Commentary: Government Trails, Technology Triumphs in Transportation Policy
Monday, February 15th, 2016
A Georgia Senate committee heard this week from proponents and foes of a sales tax increase to fund public transportation projects including an 11.9-mile MARTA heavy rail expansion up Georgia 400. Witnesses represented developers, environmentalists, Millennials, elected officials and the Georgia Public Policy Foundation.
The Foundation’s Senior Fellow Baruch Feigenbaum, a transportation analyst with the Reason Foundation and an affected metro Atlanta resident, testified that, “for one MARTA heavy-rail expansion we could provide 20 high quality bus rapid transit expansions.”
Transit activists frequently portray the Georgia Public Policy Foundation as “anti-transit” because our experts consistently rail against rail in metro Atlanta – heavy, light and commuter rail as well as streetcars. The “anti-transit” label is disingenuous. Transit is necessary, but the reasons to oppose rail are as clear as day: The region lacks the population density, hub-and-spoke workforce travel and funding for it. Unlike New York, Chicago and Washington, D.C., the percentage of suburban workers traveling to downtown Atlanta is low. And unlike those areas, metro Atlanta, has earned its nickname as “poster child for sprawl” with the lowest density in the nation.
Further, transit agencies routinely overstate their ridership numbers when they try to get federal funding. The Transportation Fact Book, released just last week by the Atlanta Regional Commission, provides an example: The federal government was told that MARTA’s last rail expansion, completed in 2000, would add 33,000 riders per day by 2005. But the new ARC Fact Book reports current ridership of less than one third of that number. Worse, those numbers are from the North line expansion, starting point of the 11.9-mile plan for which proponents are seeking a 40-year sales tax.
In 2012, the Foundation was maligned for opposing the metro Atlanta project list in the regional transportation sales tax referendum. Told there was no “Plan B,” the Foundation came up with one. It included enhancing arterial roads, $100 million in state funding for mass transit and a comprehensive toll lane network that buses could use for a “virtual” bus rapid transit/express bus network.
Even then, our plan did not anticipate the ride-sharing economy that would follow. American ingenuity continually provides better, more cost-effective options in transportation policy. If only government would step aside, Americans would prove you need not “build your way out of congestion.”
Two reasons cited for rail transit are aging Georgians and Millennials who forgo cars. But for millennial workers, telecommuting is the most popular alternative mode; they no longer need to leave home even for groceries. Seniors are unlikely to take the train for their needs, either. They’ll opt for Uber, Lyft, Zip Cars, taxis and other private, on-demand, door-to-door, ride-sharing options and home deliveries. Private inter-city coaches such as MegaBus are far more popular, luxurious and timely than what was once the only option, Greyhound.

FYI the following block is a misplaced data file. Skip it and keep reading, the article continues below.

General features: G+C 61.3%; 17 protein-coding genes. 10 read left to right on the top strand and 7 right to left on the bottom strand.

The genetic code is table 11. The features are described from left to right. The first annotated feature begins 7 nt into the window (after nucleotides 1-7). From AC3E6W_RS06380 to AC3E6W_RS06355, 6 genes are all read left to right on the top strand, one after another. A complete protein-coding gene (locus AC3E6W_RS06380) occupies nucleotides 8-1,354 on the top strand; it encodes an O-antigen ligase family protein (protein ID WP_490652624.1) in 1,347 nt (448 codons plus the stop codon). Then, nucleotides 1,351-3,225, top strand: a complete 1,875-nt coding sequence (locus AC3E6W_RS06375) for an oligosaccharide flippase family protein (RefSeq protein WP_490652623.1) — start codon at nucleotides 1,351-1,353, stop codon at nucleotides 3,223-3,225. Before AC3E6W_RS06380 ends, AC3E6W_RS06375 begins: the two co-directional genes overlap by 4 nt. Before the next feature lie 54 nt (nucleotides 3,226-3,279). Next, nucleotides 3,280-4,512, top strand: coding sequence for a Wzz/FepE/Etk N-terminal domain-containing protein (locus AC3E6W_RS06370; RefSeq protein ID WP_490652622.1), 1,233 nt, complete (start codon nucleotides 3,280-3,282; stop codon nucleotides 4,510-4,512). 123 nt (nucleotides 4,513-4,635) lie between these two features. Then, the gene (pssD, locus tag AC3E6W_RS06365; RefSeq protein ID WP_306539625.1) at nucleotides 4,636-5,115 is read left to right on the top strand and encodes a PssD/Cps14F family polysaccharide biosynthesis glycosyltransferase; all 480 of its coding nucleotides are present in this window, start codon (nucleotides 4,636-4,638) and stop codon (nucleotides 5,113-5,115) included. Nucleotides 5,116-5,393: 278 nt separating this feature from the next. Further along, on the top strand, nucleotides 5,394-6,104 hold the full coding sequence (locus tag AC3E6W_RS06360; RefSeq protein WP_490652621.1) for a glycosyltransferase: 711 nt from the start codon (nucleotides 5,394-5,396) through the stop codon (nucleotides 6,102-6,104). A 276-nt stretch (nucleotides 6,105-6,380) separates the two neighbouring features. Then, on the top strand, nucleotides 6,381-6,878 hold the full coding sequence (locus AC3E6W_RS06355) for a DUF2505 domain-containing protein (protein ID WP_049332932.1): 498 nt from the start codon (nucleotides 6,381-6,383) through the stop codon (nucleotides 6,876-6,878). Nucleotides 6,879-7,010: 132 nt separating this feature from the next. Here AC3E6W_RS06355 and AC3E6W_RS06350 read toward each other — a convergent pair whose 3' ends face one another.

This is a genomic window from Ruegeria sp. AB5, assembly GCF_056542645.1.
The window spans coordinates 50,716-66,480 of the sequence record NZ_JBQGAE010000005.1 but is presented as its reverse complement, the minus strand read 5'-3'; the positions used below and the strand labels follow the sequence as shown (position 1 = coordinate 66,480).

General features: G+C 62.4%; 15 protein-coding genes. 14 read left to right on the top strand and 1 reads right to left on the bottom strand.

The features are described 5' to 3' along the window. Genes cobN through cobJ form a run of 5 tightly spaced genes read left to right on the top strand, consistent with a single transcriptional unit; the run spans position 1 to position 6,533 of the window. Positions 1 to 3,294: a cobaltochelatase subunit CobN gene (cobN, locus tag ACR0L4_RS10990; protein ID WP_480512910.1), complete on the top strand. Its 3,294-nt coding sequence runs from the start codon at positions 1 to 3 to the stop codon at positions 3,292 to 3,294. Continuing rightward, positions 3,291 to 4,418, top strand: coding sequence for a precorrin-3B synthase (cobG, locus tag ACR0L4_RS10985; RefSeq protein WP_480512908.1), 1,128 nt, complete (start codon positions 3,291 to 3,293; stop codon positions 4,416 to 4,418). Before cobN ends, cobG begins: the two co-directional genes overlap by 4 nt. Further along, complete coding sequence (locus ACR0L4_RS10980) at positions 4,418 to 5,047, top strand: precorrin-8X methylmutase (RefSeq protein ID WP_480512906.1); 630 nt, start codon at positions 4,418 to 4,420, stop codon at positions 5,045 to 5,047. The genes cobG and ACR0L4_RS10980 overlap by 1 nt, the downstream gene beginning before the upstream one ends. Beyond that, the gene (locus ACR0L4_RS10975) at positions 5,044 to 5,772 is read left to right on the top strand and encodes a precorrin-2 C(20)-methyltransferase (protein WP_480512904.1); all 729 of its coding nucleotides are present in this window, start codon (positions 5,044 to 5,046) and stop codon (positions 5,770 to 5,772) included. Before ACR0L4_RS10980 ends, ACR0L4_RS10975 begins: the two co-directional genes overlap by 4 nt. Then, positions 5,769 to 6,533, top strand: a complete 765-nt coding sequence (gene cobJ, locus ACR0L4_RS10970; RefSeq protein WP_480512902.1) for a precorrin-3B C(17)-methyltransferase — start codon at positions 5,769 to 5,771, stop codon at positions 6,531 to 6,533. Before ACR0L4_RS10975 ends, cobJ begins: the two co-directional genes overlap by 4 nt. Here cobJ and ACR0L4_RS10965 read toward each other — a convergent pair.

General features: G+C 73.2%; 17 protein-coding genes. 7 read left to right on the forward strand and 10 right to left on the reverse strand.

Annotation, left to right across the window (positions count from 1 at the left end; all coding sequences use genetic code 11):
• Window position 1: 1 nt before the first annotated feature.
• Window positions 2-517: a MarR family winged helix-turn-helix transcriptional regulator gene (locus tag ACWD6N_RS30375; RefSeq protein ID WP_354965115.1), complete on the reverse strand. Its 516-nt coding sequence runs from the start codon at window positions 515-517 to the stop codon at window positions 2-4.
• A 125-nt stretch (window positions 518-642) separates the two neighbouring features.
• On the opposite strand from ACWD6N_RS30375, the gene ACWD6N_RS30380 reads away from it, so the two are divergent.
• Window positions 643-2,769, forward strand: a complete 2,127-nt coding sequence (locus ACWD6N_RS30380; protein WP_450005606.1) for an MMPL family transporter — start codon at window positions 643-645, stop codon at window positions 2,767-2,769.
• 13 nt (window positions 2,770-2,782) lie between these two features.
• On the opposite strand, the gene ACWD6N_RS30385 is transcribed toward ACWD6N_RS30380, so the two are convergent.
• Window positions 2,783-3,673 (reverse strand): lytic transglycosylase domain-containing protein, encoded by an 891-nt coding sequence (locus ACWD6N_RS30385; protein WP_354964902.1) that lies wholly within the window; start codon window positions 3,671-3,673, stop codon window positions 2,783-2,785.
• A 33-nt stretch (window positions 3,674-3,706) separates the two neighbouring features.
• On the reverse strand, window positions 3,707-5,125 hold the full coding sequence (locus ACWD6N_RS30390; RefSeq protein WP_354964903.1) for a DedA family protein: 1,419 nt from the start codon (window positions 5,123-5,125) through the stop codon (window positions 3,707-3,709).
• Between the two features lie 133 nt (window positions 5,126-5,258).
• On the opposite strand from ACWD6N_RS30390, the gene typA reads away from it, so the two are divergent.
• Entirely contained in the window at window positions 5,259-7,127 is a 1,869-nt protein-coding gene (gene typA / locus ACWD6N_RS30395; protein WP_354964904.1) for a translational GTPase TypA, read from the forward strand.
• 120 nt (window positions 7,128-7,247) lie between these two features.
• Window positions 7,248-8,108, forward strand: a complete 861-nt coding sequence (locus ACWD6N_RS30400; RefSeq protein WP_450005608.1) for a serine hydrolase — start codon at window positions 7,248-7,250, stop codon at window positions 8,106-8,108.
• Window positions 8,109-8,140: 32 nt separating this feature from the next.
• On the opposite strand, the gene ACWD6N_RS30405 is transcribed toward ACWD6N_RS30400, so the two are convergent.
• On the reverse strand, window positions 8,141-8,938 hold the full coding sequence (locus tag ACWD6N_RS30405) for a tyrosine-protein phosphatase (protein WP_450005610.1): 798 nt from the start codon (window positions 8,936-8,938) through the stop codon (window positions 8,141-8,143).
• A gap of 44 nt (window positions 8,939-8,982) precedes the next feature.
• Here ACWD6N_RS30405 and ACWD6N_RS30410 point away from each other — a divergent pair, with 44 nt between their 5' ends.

Technology facilitates traffic and trips for commutes and transit. Intelligent transportation systems offer overhead, real-time traffic information and traffic-signal adjustments. Traffic apps like Waze and Google Maps describe delays and offer detours and trip times. “Next-bus” apps provide arrival time alerts so waiting passengers stay informed.
Every day heralds another breakthrough in autonomous vehicles, which are expected to reduce wrecks 90 percent while increasing road capacity: When driver error is eliminated, vehicles can travel closer together, improving mobility. Unfortunately, overzealous regulators and legislators could stifle advances, the Competitive Enterprise Institute warned recently.
The most exciting development for transit, however, is the express toll lane network taking shape across the metro area under the auspices of the state Department of Transportation. Instead of the high cost of rail and this long-term commitment in an era of rapidly changing technology, bus travel will be expedited on toll lanes that provide a guaranteed trip time, making transit a more attractive, metrowide option that will take far more people, including low-income workers, far closer to their homes than a single, multi-billion-dollar rail line would.
Georgia policymakers understand that agitating for costly trains and other fixed-rail options into the suburbs is not sound transportation policy. The question should be how to get travelers from Point A to Point B as quickly, efficiently and cost-effectively as possible. That light at the end of the tunnel is Georgia’s future, and it shouldn’t be blocked by the train.